Management has performed an evaluation of the effectiveness of the Company’s internal control over financial reporting as of December 31, 2006, based on criteria for effective internal control over financial reporting described in “Internal Control-Integrated Framework” issued by the Committee of Sponsoring Organizations of the Treadway Commission. Based on this assessment, management concluded the Company maintained effective internal control over financial reporting as of December 31, 2006. Management’s assessment of the effectiveness of the Company’s internal controls over financial reporting as of December 31, 2006, has been audited by PricewaterhouseCoopers LLP, an independent registered public accounting firm, as stated in their report which is included herein.

The audited consolidated financial statements of the Company include the results of the Company’s facility in Bryan, Ohio, which was acquired on July 31, 2006. The Bryan facility accounted for approximately 9% of the Company’s total assets at December 31, 2006, and Bryan’s manufacturing output accounted for approximately 7% of the Company’s total cost of sales for the year ended December 31, 2006. The Bryan facility was excluded from the management’s evaluation of the effectiveness of the Company’s internal control over financial reporting as of December 31, 2006.
 
F - 1


Report of Independent Registered Public Accounting Firm

To the Board of Directors
and Stockholders of
Titan International, Inc.:
 
We have completed integrated audits of Titan International Inc.’s consolidated financial statements and of its internal control over financial reporting as of December 31, 2006, in accordance with the standards of the Public Company Accounting Oversight Board (United States). Our opinions, based on our audits, are presented below.

Consolidated financial statements

In our opinion, the accompanying consolidated financial statements listed in the appendix under Item 15(a)(1) present fairly, in all material respects, the financial position of Titan International Inc. and its subsidiaries at December 31, 2006 and 2005, and the results of their operations and their cash flows for each of the three years in the period ended December 31, 2006 in conformity with accounting principles generally accepted in the United States of America. In addition, in our opinion, the financial statement schedule listed in the index appearing under Item 15(a)(2) presents fairly, in all material respects, the information set forth therein when read in conjunction with the related consolidated financial statements. These financial statements are the responsibility of the Company’s management. Our responsibility is to express an opinion on these financial statements based on our audits. We conducted our audits of these statements in accordance with the standards of the Public Company Accounting Oversight Board (United States). Those standards require that we plan and perform the audit to obtain reasonable assurance about whether the financial statements are free of material misstatement. An audit of financial statements includes examining, on a test basis, evidence supporting the amounts and disclosures in the financial statements, assessing the accounting principles used and significant estimates made by management, and evaluating the overall financial statement presentation. We believe that our audits provide a reasonable basis for our opinion.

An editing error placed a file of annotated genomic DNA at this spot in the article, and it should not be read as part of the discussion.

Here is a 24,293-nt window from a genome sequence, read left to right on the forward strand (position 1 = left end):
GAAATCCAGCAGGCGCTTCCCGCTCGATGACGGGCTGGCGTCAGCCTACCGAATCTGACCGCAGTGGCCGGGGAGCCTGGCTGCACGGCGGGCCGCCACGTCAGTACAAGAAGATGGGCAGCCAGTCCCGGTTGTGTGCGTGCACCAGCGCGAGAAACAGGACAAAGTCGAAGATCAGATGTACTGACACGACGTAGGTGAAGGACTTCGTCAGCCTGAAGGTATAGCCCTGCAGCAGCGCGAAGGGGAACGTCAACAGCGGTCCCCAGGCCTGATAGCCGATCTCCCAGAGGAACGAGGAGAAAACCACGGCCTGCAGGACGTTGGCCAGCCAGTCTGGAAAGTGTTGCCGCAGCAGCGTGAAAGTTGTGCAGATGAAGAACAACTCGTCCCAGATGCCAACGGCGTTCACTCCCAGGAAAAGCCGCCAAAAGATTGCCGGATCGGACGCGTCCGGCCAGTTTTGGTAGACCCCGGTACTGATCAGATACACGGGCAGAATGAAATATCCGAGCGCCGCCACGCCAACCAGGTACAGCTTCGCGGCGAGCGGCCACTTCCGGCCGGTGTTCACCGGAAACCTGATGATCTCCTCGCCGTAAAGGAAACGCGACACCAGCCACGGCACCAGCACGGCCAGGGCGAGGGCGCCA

Internal control over financial reporting

Also, in our opinion, management’s assessment, included in Management's Report on Internal Control Over Financial Reporting appearing on page F-1, that the Company maintained effective internal control over financial reporting as of December 31, 2006 based on criteria established in Internal Control - Integrated Framework issued by the Committee of Sponsoring Organizations of the Treadway Commission (COSO), is fairly stated, in all material respects, based on those criteria. Furthermore, in our opinion, the Company maintained, in all material respects, effective internal control over financial reporting as of December 31, 2006, based on criteria established in Internal Control - Integrated Framework issued by the COSO. The Company’s management is responsible for maintaining effective internal control over financial reporting and for its assessment of the effectiveness of internal control over financial reporting. Our responsibility is to express opinions on management’s assessment and on the effectiveness of the Company’s internal control over financial reporting based on our audit. We conducted our audit of internal control over financial reporting in accordance with the standards of the Public Company Accounting Oversight Board (United States). Those standards require that we plan and perform the audit to obtain reasonable assurance about whether effective internal control over financial reporting was maintained in all material respects. An audit of internal control over financial reporting includes obtaining an understanding of internal control over financial reporting, evaluating management’s assessment, testing and evaluating the design and operating effectiveness of internal control, and performing such other procedures as we consider necessary in the circumstances. We believe that our audit provides a reasonable basis for our opinions.
 
F - 2


A company’s internal control over financial reporting is a process designed to provide reasonable assurance regarding the reliability of financial reporting and the preparation of financial statements for external purposes in accordance with generally accepted accounting principles. A company’s internal control over financial reporting includes those policies and procedures that (i) pertain to the maintenance of records that, in reasonable detail, accurately and fairly reflect the transactions and dispositions of the assets of the company; (ii) provide reasonable assurance that transactions are recorded as necessary to permit preparation of financial statements in accordance with generally accepted accounting principles, and that receipts and expenditures of the company are being made only in accordance with authorizations of management and directors of the company; and (iii) provide reasonable assurance regarding prevention or timely detection of unauthorized acquisition, use, or disposition of the company’s assets that could have a material effect on the financial statements.